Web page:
Tuesday, September 29, 2015

Grand Tudor Estates

As mentioned in an earlier post, Kent has many large houses and gardens and excellent examples of Tudor architecture as illustrated by Hever Castle and Knole. 

(Kent also has an exceptional history that may be explored in a later post.)

Hever Castle is best known today as the birthplace of Anne Boleyn. It has had quite a history aside from this famous person. The gatehouse, outer walls, and moat were built around 1270. The castle was converted into a Tudor-style manor by the younger brother of Thomas Boleyn (father of Anne) in 1462. Anne was born in a small room on the second floor in 1501. I took a moment standing in what could have been the room that Anne was born into appreciate that I have seen the start and end of this remarkable woman's life. 

And of course the most famous man in her life stayed at the castle several times during his courtship of Anne. Henry VIII owned the house after the death of Thomas Boleyn in 1539, and then passed on to various other owners until subsequently passing to the Waldegrave family in 1557 until 1715. As Catholics, the family had a private oratory built on the second floor in 1584 to allow them to worship privately. (1584 was in the middle of Elizabeth I's reign and it wasn't completely safe for Catholics to be open about their faith. I enjoy the irony of the Catholic family building a private space to worship as a result of the effects caused by Anne Boleyn's impact on England.)

The next era in this house's history came in 1903 when none other than the American millionaire William Waldorf Astor bought Hever's castle and estates and restored it for his family's residence. Imagine living in a Tudor manor house, with the heavy dark wood wall and ceiling carvings, yet decorated in 20th century pastel and floral patterned furniture and the modern conveniences of telephones and bells. 

Astor's mark extended to the park and gardens. The Italian Garden was built and designed to showcase the statuary and sculptures Astor collected from Italy, some of which dates to over 2,000 years old. 

Knole was not a planned excursion, but well worth it! Built in the 15th century by Thomas Bourchier, Archbishop of Canterbury, Knole one of the largest private houses in England and a fine example of Tudor-style architecture. The house at one point it may well have been a calendar house which had 365 rooms, 52 staircases, 12 entrances and 7 courtyards. The estate passed from the See of Canterbury, which received it upon Bourchier's death, to Henry VIII in 1537 and then went on to Elizabeth I. She gave it to her cousin Thomas Sackville in 1566, whose descendants the Earls and Dukes of Dorset and Barons Sackville have lived there since 1603.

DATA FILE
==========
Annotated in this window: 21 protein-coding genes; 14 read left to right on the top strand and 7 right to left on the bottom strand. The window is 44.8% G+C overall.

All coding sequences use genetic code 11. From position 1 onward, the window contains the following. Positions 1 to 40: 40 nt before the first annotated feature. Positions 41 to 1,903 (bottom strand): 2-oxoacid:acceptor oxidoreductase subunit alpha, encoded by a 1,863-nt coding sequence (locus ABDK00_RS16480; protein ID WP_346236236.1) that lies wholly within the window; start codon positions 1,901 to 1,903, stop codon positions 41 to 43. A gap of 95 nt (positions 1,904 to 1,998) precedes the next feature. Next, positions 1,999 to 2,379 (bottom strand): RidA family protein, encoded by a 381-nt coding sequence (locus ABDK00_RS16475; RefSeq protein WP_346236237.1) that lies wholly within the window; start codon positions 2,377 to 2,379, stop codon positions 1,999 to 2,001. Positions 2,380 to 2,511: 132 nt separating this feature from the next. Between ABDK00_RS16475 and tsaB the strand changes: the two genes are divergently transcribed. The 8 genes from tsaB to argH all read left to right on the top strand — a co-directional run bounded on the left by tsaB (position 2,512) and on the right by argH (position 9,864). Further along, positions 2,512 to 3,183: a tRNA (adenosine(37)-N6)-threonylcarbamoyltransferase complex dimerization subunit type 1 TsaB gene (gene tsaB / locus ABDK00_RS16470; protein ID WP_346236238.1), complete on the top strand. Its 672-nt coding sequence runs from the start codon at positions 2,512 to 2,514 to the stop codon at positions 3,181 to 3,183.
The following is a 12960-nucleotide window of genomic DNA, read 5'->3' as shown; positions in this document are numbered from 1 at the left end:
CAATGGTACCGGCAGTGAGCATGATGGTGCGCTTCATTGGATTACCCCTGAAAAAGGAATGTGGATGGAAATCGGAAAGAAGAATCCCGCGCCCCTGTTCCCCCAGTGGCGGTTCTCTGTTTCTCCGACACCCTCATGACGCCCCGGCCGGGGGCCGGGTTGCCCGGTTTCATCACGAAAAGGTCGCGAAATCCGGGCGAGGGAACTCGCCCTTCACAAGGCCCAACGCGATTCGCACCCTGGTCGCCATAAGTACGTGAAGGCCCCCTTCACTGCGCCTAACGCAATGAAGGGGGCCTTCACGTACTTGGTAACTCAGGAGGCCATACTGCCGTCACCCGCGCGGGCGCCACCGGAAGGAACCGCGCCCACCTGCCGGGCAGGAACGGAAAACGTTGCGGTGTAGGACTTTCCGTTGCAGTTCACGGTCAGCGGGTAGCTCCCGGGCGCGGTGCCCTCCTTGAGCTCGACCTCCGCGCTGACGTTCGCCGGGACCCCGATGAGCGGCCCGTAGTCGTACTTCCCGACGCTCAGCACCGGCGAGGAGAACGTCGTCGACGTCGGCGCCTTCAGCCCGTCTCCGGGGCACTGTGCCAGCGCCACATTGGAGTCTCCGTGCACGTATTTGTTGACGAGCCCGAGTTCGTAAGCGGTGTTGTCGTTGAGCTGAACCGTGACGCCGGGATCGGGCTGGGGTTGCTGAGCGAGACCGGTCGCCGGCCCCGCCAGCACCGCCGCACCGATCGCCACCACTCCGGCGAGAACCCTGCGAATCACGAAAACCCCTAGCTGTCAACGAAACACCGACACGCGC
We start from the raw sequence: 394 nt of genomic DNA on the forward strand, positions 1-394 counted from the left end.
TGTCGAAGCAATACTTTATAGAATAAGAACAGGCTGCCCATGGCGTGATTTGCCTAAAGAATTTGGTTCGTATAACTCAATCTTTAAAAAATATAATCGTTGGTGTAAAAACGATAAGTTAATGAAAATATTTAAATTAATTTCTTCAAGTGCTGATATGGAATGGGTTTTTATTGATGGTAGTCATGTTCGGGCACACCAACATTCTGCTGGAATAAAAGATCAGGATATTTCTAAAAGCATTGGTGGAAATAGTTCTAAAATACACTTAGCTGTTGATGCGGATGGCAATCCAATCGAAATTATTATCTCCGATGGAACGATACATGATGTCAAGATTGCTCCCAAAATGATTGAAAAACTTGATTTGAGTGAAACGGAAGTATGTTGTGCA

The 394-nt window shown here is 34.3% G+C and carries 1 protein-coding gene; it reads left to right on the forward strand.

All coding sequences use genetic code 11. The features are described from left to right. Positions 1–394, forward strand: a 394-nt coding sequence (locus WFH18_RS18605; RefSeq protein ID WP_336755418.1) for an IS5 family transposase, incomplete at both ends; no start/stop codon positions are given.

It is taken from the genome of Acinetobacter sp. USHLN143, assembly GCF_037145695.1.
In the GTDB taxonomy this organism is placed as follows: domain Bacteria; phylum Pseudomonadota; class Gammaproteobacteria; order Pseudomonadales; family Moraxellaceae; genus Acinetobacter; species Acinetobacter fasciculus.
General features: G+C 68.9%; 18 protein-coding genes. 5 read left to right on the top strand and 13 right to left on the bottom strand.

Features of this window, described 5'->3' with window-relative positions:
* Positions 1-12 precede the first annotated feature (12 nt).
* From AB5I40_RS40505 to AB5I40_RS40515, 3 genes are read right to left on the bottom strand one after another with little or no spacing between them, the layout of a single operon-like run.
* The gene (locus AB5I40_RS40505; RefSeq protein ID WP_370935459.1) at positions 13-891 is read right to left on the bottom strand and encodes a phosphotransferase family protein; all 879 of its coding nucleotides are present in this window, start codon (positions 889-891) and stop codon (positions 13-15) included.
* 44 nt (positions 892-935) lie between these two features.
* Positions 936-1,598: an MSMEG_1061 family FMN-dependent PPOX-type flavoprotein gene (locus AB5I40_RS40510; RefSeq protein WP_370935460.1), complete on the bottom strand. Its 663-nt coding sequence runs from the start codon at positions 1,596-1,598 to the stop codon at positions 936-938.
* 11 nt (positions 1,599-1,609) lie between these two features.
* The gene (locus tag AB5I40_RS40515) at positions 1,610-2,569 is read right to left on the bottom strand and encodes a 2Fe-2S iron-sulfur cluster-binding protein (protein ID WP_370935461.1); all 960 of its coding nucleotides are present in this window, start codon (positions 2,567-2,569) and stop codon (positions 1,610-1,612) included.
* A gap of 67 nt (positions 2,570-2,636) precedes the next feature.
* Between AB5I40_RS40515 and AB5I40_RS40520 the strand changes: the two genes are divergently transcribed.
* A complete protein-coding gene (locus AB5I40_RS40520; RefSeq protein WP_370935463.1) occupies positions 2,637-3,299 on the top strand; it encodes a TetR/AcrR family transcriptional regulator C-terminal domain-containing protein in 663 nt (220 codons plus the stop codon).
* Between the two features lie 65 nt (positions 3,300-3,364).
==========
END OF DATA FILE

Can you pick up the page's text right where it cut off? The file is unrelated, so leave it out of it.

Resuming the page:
As for the grounds and gardens, Knole has a large 26 acre walled garden 1,000 acre deer park. 

Monday, September 28, 2015

A Pilgrimage to Canterbury

On my third annual trip to England, it felt proper to finally make it to Canterbury as pilgrims did for hundreds years before I arrived today. Granted, I drove and didn't walk, but a harrowing experince the same to drive by myself on the left along narrow windy country roads and on large motorways. It was a relief to finally arrive and see the Cathedral's tower over the town.  

Canterbury was established as the "Cathedra" or seat, by the first archbishop St. Augustine, who was sent by Pope Gregory in 597 as a missionary to convert the pagan Saxons. He won over the will of King Ethelbert, the Saxon King, who had a French Christian wife. Ethelbert allowed Augustine and his followers to build a church outside of the city walls, at what is now the ruins of St. Augustine's Abbey.

Architecture styles range from Romanesque to Perpendicular to Gothic. The earliest part of the Cathedral is found in the crypt, which is Romanesque from around 1100 and has a small section of preserved wall paintings.The Great Cloister is an excellent example of Decorated Gothic with fan-vaulted colonnades as it was rebuilt in 1300. 

The Cathedral used to be a Benedictine monastery and the cloister is where the monks would study. Unlike in typical monasteries, the Cloister at Canterbury is on the north rather than the south side because of an old burial ground that was where the Cloister should have been. (Even on a sunny and windy September day, it was chilly in the Cloister so I can't imagine what the studying monks endured in the dead of winter!)  Thomas Becket, a onetime close friend of Henry II who appointed him as Archbishop of Canterbury, was chased from the cloister to the northwest transept (now called the Martyrdom) and murdered by four knights on December 29, 1170. The four knights allegedly acted on orders from King Henry II. Thomas Becket was considered a martyr because though he was once close friends with King Henry, sided with the church to protect the church's interest over the king's. 

Thomas Becket's body was first entombed in the crypt for people to view. It was during these viewings that miracles were said to have happened. The miracles were observed by two monks who wrote down the miracles into books that are part of the Cathedral's archives today. It was due to these miracles and healings that Thomas was canonized and Canterbury became a pilgrimage site, drawing thousands to be healed by St. Thomas. His shrine was housed in the Trinity Chapel in the quire until the Reformation in 1538. Henry VIII was trying to unify the church around him and he saw the shrine and pilgrimage to St. Thomas as a roadblock, and a source of wealth as well. All the gold and treasures left by the pilgrims went to the crown and St. Thomas' tomb was shattered and scattered to the unknowns.